Where the road passes Profile Lake, near the Profile House, a guide-board directs the attention upward, and one of the most impressive sights of all this region of wonders bursts upon the vision. There, on the side of the opposing mountain, more than a thousand feet above the road, and vividly outlined against the sky, is the semblance of a colossal human profile, with an expression of intense weariness and melancholy, as if some heaven-defying Prometheus of the West had been chained to the red rocks of Mount Cannon until the hardness of his heart was reflected by the petrifaction of his head. This is the great Profile, which for over seventy years has been gazed upon, with varying emotions, by many myriads of travelers. For the slaves of the guide-book, who feel it their solemn duty to “do” every thing therein spoken of, any hour will suffice; but the reverent pilgrim of Nature approaches this view only at late afternoon, when its face is vividly outlined against the crimson glories of the western sky, and its pathetic and expectant expression aptly combines with the sadness of declining day.
(Slaves of the guide-book? Pilgrim of Nature? Sweetser surely had something to say about the personal sense of discovery in well-traveled places).
When the rail-road builders, the Goths and Vandals of our age, reached North Conway, and stretched their rigid trestles and gravel banks across her exquisite meadows, the charm was broken forever.
I felt the same way when the old bowling alley was torn down to make way for a Burger King, Wylie Apte’s airport gave way to a shopping plaza and the Route 16 strip turned into one long outlet store.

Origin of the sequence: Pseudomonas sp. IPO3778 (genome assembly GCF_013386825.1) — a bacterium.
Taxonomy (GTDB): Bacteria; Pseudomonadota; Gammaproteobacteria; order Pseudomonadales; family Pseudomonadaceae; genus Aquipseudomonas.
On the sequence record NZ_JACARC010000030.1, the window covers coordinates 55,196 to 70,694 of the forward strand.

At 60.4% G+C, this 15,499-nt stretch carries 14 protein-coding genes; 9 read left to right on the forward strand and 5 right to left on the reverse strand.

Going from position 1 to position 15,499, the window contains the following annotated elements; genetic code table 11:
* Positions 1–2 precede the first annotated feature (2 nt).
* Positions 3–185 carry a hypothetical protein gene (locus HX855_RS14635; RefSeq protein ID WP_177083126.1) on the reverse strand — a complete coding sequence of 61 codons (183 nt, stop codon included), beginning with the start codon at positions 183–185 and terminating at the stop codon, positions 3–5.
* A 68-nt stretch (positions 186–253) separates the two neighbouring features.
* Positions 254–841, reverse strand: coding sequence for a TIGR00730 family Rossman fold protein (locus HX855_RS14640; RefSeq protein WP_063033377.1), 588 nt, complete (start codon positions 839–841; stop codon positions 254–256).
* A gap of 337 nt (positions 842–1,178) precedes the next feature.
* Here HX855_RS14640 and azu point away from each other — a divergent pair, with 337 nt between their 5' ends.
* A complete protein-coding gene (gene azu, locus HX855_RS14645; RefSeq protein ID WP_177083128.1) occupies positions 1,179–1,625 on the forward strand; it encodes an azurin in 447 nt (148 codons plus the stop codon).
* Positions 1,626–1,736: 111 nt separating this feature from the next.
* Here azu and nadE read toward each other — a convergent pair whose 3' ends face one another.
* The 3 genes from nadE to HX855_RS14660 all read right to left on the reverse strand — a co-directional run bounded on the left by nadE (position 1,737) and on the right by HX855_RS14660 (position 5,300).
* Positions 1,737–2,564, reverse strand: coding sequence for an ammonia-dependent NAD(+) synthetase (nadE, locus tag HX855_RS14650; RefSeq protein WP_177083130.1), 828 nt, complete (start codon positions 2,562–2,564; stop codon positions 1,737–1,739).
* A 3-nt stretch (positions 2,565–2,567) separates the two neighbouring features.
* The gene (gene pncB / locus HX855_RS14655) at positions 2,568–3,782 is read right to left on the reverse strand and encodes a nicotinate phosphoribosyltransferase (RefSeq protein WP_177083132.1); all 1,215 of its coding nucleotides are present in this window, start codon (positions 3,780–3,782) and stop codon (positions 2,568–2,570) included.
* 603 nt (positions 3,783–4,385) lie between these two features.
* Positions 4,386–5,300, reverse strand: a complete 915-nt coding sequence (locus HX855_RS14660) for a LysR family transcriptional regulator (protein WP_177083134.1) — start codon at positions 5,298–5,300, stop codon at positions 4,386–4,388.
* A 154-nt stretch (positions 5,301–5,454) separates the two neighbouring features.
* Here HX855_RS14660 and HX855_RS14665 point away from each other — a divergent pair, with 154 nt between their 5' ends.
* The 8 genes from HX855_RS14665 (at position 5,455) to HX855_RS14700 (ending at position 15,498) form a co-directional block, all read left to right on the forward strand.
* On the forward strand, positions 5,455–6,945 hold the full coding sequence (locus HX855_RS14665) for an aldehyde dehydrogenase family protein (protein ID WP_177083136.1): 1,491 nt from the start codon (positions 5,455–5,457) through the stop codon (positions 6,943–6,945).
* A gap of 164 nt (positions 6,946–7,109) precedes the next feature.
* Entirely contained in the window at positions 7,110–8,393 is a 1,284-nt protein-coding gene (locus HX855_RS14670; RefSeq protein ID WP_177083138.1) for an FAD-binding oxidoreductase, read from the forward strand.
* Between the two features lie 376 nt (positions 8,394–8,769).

I also love his description of the discordant nature of Mount Washington, as a tourist trap for travelers and, often, a death trap for hikers:
The summer tourist, hoisted to the main-top of New England by a steam-elevator, and descending on the other side over a broad white road, borne breezily down in a comfortable carriage, can scarcely realize, that, to many a doomed soul, this peak has been as terrible as Sinai and as accursed as Ebal. Some of these have been saved as by miracle; and others, wandering upward over vague paths, lost, chilled, and panic-stricken, have breathed their lives out into the frost-clouds, and left their bones on the cold black rocks.
I had much the same feeling last summer, after the boy and I climbed the Ammonoosuc Ravine Trail and Crawford Path only to stand in line for a summit photo behind an expertly made-up woman in high heels. On the way down the Jewell Trail, we met an obviously lost hiker who left his car at the top of the mountain and was trying to get back to it by heading downhill. Some things haven’t changed much in 133 years.
That’s the point, really. These mountains and their truths can be discovered again and again. You can feel Sweetser’s joy through the ages, just as you can today in hiking blogs like Live Free and Hike, The Adventures of Tom and Atticus, or the awesomely named Fuck Yeah, Hiking!
Sweetser wasn’t the first to discover these mountains, or to fall in love with them. But he didn’t care, and neither do I.
A special thank you to Steven Smith for providing what little background there is on Moses Sweetser. I keep a copy of Smith and Dickerman’s “The 4,000-Footers of the White Mountains” close at hand; I’ve read it in parts and cover to cover countless times. There’s no better guide to the high peaks of New Hampshire. You can also thank them for the AMC’s White Mountain Guide. Steve owns the Mountain Wanderer map and bookstore in Lincoln. I always find something unexpected and interesting when I visit. You can find his blog here.